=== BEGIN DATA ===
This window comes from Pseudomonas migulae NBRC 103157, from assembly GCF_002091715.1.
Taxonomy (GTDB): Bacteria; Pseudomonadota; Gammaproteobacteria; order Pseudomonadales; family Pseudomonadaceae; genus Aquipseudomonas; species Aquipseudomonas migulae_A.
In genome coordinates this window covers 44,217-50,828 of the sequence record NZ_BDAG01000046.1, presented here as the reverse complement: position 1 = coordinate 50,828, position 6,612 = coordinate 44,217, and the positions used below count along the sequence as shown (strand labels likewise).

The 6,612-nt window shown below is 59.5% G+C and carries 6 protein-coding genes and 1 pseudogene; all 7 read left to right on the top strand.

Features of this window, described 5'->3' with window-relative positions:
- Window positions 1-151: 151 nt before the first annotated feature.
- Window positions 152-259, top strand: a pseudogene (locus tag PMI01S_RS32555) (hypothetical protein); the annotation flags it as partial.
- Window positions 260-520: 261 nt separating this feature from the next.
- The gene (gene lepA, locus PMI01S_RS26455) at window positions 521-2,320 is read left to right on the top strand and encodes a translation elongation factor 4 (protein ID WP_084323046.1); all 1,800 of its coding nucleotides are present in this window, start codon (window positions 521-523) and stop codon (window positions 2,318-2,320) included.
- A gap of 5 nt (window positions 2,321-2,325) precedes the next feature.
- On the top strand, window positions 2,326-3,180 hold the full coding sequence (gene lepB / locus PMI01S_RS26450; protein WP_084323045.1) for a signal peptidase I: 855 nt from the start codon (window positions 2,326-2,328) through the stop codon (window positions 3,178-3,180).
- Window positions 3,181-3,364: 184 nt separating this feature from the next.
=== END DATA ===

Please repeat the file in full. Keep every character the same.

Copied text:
This window comes from Pseudomonas migulae NBRC 103157, from assembly GCF_002091715.1.
Taxonomy (GTDB): Bacteria; Pseudomonadota; Gammaproteobacteria; order Pseudomonadales; family Pseudomonadaceae; genus Aquipseudomonas; species Aquipseudomonas migulae_A.
In genome coordinates this window covers 44,217-50,828 of the sequence record NZ_BDAG01000046.1, presented here as the reverse complement: position 1 = coordinate 50,828, position 6,612 = coordinate 44,217, and the positions used below count along the sequence as shown (strand labels likewise).

The 6,612-nt window shown below is 59.5% G+C and carries 6 protein-coding genes and 1 pseudogene; all 7 read left to right on the top strand.

Features of this window, described 5'->3' with window-relative positions:
- Window positions 1-151: 151 nt before the first annotated feature.
- Window positions 152-259, top strand: a pseudogene (locus tag PMI01S_RS32555) (hypothetical protein); the annotation flags it as partial.
- Window positions 260-520: 261 nt separating this feature from the next.
- The gene (gene lepA, locus PMI01S_RS26455) at window positions 521-2,320 is read left to right on the top strand and encodes a translation elongation factor 4 (protein ID WP_084323046.1); all 1,800 of its coding nucleotides are present in this window, start codon (window positions 521-523) and stop codon (window positions 2,318-2,320) included.
- A gap of 5 nt (window positions 2,321-2,325) precedes the next feature.
- On the top strand, window positions 2,326-3,180 hold the full coding sequence (gene lepB / locus PMI01S_RS26450; protein WP_084323045.1) for a signal peptidase I: 855 nt from the start codon (window positions 2,326-2,328) through the stop codon (window positions 3,178-3,180).
- Window positions 3,181-3,364: 184 nt separating this feature from the next.